Poverty in India in the face of Covid‐19: Diagnosis and prospects
Hai-Anh Dang (),
Peter Lanjouw and
Review of Development Economics, 2021, vol. 25, issue 4, 1816-1837
India has been hard‐hit by the Covid‐19 pandemic. The virus has exacted a heavy toll in terms of lives lost and deteriorating health outcomes. The economic consequences of the pandemic have been similarly grim. In this paper we attempt an initial, interim, assessment of the impacts of the crisis on poverty. We review the growing literature that considers emerging poverty impacts, noting that there remain significant knowledge gaps due to limited evidence on current welfare outcomes. We analyze pre‐Covid survey data to examine the incidence of chronic poverty and downward mobility during a period of rapid economic growth and declining poverty. A profile of poverty during such a period might offer a plausible, partial, window on population groups currently at risk. We suggest that, notwithstanding the severe initial impacts of the crisis on poverty, there are grounds for expecting further consequences going forward. As the virus has spread out of the relatively affluent cities, and as economic stagnation persists, rural areas, with historically higher rates of chronic poverty and vulnerability, may see particularly sharp increases in poverty. While recent vaccination developments offer some grounds for optimism, there remains an urgent need to identify, implement and amplify effective policy alleviation measures.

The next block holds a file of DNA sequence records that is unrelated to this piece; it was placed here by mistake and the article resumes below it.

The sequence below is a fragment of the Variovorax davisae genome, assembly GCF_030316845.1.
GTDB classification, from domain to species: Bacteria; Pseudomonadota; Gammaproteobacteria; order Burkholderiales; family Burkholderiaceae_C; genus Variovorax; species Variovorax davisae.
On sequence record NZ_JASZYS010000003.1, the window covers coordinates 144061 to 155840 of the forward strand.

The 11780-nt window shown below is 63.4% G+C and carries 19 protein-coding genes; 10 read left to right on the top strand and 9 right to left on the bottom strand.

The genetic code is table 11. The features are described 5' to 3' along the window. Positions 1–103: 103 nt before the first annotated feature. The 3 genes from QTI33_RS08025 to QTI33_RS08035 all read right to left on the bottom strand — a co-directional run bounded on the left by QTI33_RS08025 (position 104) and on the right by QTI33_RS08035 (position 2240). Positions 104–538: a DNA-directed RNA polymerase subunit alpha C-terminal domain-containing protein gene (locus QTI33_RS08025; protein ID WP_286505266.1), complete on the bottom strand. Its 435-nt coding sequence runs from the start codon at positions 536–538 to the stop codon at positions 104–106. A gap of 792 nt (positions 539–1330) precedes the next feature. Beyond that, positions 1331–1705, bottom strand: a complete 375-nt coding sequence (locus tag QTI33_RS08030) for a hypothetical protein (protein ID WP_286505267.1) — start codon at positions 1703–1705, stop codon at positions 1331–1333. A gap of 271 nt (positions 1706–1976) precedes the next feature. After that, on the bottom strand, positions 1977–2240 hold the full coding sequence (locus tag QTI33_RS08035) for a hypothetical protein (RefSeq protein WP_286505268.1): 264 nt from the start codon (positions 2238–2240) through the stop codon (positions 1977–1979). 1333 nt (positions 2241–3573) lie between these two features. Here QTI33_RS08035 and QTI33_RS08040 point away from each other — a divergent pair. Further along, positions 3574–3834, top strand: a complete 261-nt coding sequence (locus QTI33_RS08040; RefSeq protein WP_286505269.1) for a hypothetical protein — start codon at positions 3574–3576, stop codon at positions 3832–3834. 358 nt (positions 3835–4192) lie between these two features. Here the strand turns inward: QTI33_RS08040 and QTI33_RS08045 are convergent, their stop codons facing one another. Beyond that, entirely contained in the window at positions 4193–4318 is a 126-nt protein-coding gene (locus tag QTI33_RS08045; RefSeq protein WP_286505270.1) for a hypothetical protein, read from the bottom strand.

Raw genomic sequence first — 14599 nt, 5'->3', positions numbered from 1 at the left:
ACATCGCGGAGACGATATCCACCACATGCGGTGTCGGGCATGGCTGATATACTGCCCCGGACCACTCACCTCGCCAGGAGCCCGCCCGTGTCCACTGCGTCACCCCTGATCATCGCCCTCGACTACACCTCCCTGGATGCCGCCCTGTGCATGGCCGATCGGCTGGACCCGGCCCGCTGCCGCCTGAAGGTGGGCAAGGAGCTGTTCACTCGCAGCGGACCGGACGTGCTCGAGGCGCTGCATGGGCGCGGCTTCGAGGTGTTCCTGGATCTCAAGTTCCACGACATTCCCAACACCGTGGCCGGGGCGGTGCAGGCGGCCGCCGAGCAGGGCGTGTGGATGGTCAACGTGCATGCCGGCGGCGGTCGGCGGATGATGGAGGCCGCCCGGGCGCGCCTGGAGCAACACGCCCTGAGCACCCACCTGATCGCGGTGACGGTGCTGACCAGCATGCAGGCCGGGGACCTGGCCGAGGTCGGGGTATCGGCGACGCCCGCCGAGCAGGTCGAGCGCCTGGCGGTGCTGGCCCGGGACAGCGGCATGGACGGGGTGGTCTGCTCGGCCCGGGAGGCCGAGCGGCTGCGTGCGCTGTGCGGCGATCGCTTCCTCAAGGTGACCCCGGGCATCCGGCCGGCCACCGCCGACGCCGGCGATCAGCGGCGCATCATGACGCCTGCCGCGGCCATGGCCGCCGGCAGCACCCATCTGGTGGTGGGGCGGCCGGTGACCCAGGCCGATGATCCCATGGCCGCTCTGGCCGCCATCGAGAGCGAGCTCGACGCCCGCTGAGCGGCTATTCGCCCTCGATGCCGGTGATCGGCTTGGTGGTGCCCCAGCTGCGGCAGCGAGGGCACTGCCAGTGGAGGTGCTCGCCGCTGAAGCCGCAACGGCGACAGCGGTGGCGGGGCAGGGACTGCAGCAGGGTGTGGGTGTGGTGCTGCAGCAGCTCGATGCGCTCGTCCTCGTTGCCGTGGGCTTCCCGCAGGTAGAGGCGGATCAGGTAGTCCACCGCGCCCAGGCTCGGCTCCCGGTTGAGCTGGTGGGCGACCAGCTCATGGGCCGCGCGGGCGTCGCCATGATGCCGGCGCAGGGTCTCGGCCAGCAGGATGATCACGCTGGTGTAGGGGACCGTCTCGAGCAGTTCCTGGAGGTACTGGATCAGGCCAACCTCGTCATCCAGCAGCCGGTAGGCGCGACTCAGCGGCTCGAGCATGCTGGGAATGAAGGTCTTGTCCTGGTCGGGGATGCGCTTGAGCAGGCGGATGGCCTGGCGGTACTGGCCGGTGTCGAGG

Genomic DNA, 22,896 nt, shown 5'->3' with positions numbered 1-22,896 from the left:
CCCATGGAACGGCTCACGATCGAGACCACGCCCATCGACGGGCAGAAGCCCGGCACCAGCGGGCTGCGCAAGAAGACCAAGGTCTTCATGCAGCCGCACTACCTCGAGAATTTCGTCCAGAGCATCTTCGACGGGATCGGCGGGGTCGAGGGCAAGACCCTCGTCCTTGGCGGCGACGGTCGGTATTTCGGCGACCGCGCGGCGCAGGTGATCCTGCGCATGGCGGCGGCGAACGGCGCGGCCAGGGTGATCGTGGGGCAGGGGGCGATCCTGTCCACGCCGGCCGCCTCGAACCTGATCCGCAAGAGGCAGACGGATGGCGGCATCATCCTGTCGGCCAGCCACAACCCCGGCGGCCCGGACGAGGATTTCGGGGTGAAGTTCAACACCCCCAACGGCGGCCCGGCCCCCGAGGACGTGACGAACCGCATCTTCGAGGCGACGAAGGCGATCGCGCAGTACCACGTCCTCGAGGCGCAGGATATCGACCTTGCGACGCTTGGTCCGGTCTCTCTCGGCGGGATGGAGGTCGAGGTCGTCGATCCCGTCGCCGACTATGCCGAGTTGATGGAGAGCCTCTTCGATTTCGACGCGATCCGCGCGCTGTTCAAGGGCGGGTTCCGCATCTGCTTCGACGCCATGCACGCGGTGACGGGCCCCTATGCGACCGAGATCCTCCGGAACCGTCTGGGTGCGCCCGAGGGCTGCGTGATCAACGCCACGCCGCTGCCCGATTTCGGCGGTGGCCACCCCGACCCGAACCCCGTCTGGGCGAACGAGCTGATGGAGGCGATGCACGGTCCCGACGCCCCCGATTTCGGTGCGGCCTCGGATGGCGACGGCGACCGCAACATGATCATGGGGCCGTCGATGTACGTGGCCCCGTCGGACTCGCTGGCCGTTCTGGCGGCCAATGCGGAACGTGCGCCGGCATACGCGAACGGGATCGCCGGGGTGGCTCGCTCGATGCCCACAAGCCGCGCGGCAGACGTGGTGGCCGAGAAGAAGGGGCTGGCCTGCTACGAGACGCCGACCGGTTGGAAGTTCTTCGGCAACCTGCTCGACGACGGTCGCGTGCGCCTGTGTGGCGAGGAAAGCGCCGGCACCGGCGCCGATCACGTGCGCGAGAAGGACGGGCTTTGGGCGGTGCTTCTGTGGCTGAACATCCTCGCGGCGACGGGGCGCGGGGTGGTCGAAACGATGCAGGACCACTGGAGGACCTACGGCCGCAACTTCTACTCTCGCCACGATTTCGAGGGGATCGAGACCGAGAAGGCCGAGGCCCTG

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Persistent link: https://EconPapers.repec.org/RePEc:bla:rdevec:v:25:y:2021:i:4:p:1816-1837
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